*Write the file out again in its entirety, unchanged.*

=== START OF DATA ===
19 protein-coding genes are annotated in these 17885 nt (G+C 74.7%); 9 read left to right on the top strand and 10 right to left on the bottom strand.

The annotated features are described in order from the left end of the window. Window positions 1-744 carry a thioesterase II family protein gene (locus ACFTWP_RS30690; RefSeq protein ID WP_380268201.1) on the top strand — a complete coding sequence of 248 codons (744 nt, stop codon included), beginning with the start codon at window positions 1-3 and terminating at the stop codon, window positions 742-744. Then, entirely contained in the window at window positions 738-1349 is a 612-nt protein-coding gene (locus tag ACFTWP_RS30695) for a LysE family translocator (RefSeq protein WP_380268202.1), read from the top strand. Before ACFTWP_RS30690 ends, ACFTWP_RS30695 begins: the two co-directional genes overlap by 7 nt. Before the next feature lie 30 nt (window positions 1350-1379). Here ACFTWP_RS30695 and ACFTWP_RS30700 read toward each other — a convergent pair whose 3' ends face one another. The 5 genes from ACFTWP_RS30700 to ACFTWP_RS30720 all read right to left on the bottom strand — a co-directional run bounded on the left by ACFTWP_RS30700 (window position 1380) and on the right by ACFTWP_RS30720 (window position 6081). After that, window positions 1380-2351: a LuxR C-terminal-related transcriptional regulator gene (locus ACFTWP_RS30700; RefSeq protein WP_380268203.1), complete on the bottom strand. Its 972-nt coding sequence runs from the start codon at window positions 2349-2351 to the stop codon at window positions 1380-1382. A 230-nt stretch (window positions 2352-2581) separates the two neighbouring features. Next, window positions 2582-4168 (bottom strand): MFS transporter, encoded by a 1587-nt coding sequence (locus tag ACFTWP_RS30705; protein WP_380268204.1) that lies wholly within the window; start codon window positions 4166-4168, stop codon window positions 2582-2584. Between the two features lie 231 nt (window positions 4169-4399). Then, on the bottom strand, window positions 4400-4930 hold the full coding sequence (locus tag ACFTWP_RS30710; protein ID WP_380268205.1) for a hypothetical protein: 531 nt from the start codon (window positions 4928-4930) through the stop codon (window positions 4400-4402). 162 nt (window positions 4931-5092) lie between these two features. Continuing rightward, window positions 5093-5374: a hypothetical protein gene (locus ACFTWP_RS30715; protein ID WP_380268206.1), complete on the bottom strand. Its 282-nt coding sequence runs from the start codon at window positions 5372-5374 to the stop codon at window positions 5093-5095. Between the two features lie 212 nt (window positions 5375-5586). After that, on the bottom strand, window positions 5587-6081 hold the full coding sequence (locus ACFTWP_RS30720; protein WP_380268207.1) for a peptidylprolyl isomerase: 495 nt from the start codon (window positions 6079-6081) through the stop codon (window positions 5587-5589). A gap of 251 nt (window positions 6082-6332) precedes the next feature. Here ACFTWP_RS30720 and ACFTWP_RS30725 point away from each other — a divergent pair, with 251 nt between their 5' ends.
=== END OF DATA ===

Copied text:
19 protein-coding genes are annotated in these 17885 nt (G+C 74.7%); 9 read left to right on the top strand and 10 right to left on the bottom strand.

The annotated features are described in order from the left end of the window. Window positions 1-744 carry a thioesterase II family protein gene (locus ACFTWP_RS30690; RefSeq protein ID WP_380268201.1) on the top strand — a complete coding sequence of 248 codons (744 nt, stop codon included), beginning with the start codon at window positions 1-3 and terminating at the stop codon, window positions 742-744. Then, entirely contained in the window at window positions 738-1349 is a 612-nt protein-coding gene (locus tag ACFTWP_RS30695) for a LysE family translocator (RefSeq protein WP_380268202.1), read from the top strand. Before ACFTWP_RS30690 ends, ACFTWP_RS30695 begins: the two co-directional genes overlap by 7 nt. Before the next feature lie 30 nt (window positions 1350-1379). Here ACFTWP_RS30695 and ACFTWP_RS30700 read toward each other — a convergent pair whose 3' ends face one another. The 5 genes from ACFTWP_RS30700 to ACFTWP_RS30720 all read right to left on the bottom strand — a co-directional run bounded on the left by ACFTWP_RS30700 (window position 1380) and on the right by ACFTWP_RS30720 (window position 6081). After that, window positions 1380-2351: a LuxR C-terminal-related transcriptional regulator gene (locus ACFTWP_RS30700; RefSeq protein WP_380268203.1), complete on the bottom strand. Its 972-nt coding sequence runs from the start codon at window positions 2349-2351 to the stop codon at window positions 1380-1382. A 230-nt stretch (window positions 2352-2581) separates the two neighbouring features. Next, window positions 2582-4168 (bottom strand): MFS transporter, encoded by a 1587-nt coding sequence (locus tag ACFTWP_RS30705; protein WP_380268204.1) that lies wholly within the window; start codon window positions 4166-4168, stop codon window positions 2582-2584. Between the two features lie 231 nt (window positions 4169-4399). Then, on the bottom strand, window positions 4400-4930 hold the full coding sequence (locus tag ACFTWP_RS30710; protein ID WP_380268205.1) for a hypothetical protein: 531 nt from the start codon (window positions 4928-4930) through the stop codon (window positions 4400-4402). 162 nt (window positions 4931-5092) lie between these two features. Continuing rightward, window positions 5093-5374: a hypothetical protein gene (locus ACFTWP_RS30715; protein ID WP_380268206.1), complete on the bottom strand. Its 282-nt coding sequence runs from the start codon at window positions 5372-5374 to the stop codon at window positions 5093-5095. Between the two features lie 212 nt (window positions 5375-5586). After that, on the bottom strand, window positions 5587-6081 hold the full coding sequence (locus ACFTWP_RS30720; protein WP_380268207.1) for a peptidylprolyl isomerase: 495 nt from the start codon (window positions 6079-6081) through the stop codon (window positions 5587-5589). A gap of 251 nt (window positions 6082-6332) precedes the next feature. Here ACFTWP_RS30720 and ACFTWP_RS30725 point away from each other — a divergent pair, with 251 nt between their 5' ends.